By Jennifer Huber
You, or someone you care about, probably take an antidepressant -- given that one in eight Americans do. Despite this widespread use, many experts question whether these drugs even work. Studies have shown that antidepressants are only slightly more effective than a placebo for treating depression.
"The interpretation of these studies is that antidepressants don't work well as medications," said Stanford psychiatrist and neurobiologist Amit Etkin, MD, PhD. "An alternative explanation is that the drugs work well for a small portion of people, but we're giving them to too broad of a population and diminishing overall efficacy. Right now, we prescribe antidepressants based on patients' clinical symptoms rather than an understanding of their biology."
In a new study, Etkin and his collaborators sought a biologically-based method for predicting whether antidepressants will work for an individual patient.
The researchers analyzed data from the EMBARC study, the first randomized clinical trial for depression with both neuroimaging and a placebo control group. EMBARC included over 300 medication-free depressed outpatients who were randomized to receive either the antidepressant sertraline (brand name Zoloft) or a placebo for eight weeks.
Etkin's team analyzed functional magnetic resonance imaging (fMRI) data -- taken before treatment started -- to view the patients' brain activity while they performed an established emotional-conflict task. The researchers were interested in the brain circuitry that responds to emotion because depression is known to cause various changes in how emotions are processed and regulated.
During the task, the patients were shown pictures of faces and asked to categorize whether each facial expression depicted fear or happiness, while trying to ignore a word written across the face. The distracting word either matched or mismatched the facial expression. For example, the fearful face either had "happy" or "fear" written across it, as shown below.
As expected, having a word that was incongruent with the facial expression slowed down the participants' response time, but their brains were able to automatically adapt when a mismatch trial was followed by another mismatch trial.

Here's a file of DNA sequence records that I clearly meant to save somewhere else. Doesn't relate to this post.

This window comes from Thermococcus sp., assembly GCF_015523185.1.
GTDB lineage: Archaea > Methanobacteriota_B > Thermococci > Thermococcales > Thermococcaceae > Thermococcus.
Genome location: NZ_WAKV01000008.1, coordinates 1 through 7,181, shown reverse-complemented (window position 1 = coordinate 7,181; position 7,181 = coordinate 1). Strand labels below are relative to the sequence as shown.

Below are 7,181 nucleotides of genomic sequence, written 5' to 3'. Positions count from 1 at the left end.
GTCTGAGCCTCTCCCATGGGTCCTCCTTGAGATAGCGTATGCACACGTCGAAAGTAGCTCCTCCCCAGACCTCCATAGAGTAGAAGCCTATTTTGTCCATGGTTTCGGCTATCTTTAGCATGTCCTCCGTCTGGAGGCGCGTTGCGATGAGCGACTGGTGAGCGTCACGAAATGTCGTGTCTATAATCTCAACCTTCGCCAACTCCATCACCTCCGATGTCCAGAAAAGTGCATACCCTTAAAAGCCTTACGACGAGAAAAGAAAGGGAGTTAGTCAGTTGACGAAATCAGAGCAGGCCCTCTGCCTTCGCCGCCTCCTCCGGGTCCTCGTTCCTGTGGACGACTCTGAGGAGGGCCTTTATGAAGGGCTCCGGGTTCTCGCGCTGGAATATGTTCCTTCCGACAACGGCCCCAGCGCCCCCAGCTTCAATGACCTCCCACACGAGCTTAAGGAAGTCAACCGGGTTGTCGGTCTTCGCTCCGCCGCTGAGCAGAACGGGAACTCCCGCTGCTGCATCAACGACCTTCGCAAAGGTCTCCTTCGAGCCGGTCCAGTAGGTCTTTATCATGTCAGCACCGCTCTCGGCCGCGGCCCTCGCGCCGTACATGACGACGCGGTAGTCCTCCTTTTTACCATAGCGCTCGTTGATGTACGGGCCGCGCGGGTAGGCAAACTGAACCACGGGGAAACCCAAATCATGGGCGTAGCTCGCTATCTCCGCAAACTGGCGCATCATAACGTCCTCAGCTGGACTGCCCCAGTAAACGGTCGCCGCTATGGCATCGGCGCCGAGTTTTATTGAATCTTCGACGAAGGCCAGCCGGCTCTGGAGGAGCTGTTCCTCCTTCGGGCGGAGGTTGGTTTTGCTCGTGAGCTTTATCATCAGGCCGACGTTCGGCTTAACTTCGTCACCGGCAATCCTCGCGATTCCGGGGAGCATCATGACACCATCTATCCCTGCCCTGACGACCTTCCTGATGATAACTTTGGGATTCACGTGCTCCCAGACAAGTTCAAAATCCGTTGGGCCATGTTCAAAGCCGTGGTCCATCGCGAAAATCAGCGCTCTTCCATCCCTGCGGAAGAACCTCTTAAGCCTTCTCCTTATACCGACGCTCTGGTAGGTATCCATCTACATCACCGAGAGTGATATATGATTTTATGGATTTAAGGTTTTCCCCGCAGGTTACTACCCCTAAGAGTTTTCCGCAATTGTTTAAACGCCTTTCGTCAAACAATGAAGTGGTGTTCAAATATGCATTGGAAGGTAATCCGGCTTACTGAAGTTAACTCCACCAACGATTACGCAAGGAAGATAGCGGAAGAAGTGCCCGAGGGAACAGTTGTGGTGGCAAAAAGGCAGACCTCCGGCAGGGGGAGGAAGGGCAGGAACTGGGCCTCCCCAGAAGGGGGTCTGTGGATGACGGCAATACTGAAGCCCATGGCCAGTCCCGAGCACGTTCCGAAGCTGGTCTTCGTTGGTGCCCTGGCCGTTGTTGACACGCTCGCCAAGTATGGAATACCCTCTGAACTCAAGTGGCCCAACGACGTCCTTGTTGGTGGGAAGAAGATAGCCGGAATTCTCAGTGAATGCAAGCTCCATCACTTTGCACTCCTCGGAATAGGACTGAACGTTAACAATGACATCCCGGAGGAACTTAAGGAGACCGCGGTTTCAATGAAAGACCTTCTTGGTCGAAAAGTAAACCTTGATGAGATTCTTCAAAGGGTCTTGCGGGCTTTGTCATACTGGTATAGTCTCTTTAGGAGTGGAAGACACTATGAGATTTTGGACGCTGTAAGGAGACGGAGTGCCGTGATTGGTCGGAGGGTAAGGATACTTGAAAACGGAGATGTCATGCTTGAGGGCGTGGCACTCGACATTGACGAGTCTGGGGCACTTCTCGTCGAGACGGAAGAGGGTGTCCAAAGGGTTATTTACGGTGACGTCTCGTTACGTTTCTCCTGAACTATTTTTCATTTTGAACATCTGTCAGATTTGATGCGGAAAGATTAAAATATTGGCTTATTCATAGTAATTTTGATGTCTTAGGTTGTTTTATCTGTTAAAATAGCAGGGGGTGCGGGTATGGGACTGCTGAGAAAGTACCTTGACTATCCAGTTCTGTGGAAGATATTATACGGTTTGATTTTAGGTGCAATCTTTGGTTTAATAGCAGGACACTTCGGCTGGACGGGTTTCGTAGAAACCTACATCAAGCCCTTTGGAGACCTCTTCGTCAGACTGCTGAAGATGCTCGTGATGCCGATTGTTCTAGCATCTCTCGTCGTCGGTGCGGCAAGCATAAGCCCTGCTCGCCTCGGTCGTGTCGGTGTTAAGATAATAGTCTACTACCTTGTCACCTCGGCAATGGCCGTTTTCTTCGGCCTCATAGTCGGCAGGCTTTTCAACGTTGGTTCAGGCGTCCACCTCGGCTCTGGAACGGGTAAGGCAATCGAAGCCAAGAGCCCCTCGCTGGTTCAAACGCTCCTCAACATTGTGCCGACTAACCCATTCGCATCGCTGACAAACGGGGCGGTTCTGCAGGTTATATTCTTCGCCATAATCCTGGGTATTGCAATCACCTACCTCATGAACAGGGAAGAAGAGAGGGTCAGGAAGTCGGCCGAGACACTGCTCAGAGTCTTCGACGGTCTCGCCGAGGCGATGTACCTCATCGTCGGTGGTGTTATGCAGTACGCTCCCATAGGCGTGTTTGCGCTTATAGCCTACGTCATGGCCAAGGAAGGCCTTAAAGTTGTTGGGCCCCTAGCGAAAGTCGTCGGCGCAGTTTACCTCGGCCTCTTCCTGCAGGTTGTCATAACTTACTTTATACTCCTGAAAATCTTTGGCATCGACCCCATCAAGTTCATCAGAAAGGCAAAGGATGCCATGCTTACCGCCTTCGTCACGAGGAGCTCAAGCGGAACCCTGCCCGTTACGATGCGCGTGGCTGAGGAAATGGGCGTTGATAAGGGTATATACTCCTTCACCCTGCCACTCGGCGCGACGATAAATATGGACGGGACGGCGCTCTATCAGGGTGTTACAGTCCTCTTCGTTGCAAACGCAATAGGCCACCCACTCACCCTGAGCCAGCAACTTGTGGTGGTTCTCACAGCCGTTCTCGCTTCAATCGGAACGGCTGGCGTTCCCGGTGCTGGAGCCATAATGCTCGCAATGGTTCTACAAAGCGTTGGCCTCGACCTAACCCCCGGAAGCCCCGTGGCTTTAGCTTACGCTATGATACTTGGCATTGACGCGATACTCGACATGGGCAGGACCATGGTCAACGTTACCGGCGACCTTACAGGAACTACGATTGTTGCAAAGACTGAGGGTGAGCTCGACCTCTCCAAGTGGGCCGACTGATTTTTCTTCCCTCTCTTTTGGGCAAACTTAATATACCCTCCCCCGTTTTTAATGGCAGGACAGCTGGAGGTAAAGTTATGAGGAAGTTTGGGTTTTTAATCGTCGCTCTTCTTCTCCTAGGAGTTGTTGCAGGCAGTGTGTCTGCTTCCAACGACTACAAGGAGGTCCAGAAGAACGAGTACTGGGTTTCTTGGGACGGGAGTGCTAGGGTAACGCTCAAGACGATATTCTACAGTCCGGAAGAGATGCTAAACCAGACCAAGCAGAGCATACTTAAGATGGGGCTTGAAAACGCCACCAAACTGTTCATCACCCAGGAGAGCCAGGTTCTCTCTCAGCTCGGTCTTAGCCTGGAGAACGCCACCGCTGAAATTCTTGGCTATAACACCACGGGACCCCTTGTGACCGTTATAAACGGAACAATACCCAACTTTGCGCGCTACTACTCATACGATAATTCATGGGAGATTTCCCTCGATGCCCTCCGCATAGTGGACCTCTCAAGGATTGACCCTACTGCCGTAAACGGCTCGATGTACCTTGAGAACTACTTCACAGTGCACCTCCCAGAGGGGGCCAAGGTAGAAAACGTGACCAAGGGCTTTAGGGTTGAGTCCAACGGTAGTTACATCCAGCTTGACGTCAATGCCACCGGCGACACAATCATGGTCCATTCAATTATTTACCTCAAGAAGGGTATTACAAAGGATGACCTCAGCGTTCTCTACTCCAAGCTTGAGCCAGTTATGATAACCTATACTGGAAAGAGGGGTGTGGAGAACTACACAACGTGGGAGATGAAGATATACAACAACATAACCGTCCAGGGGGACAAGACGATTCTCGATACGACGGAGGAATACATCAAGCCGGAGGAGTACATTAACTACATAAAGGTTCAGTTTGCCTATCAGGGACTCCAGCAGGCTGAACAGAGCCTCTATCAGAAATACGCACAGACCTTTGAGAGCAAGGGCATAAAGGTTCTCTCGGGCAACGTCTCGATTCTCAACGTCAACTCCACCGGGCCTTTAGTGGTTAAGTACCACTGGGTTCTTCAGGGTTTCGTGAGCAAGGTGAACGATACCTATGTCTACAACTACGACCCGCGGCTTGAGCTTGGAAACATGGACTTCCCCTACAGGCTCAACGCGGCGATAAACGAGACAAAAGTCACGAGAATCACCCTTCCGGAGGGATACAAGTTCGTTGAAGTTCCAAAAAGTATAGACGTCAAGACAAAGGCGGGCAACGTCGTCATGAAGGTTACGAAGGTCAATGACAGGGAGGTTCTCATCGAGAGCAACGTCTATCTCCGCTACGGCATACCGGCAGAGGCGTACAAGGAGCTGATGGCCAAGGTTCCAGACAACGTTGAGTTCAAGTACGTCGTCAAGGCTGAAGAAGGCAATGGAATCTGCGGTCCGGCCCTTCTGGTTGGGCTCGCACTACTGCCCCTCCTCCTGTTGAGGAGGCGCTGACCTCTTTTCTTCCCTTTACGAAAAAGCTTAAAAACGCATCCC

"You experience the mismatched word as less interfering, causing less of a slowdown in your behavior, because your brain has gotten ready for it," explained Etkin.
However, the participants varied in their ability to adapt. The study found that the people who could adapt well to the mismatched emotional stimuli had increased activity in certain brain regions, but they also had massively decreased activity in other brain regions -- particularly in places important for emotional response and attention. In essence, these patients were better able to dampen the distracting effects of the stimuli.
Using machine learning, the researchers determined that they could use this fMRI brain activation signature to successfully predict which individual patients responded well to the antidepressant compared to the placebo.
"The better you're able to dampen the effects of emotional stimuli on emotional and cognitive centers, the better you respond to an antidepressant medication compared to a placebo," Etkin said. "This means that we've established a neurobiological signature reflective of the kind of person who is responsive to antidepressant treatment."
This brain activation signature could be used to separate the people for whom a regular antidepressant works well from those who might need something new and more tailored. But it could also be used to assess potential interventions -- such as medications, brain stimulation, cognitive training or mindfulness training -- to help individuals become treatment responsive to antidepressants, he said.
"I think the most important result is that it turns out that antidepressants are not ineffective. In fact, they are quite effective compared to placebo if you give them to the right people. And we've identified who those people are using objective biological measures of brain activity."
The team is currently investigating in clinics around the country whether they can replace the costly fMRI neuroimaging with electroencephalography, a less expensive and more widely available way to measure brain activity.
Etkin concluded with a hopeful message for all patients suffering from depression: "Our data echoes the experience that antidepressants really help some people. It's just a question of who those people are. And our new understanding will hopefully accelerate the development of new medications for the people who don't respond to an antidepressant compared to a placebo because we also understand their biology."
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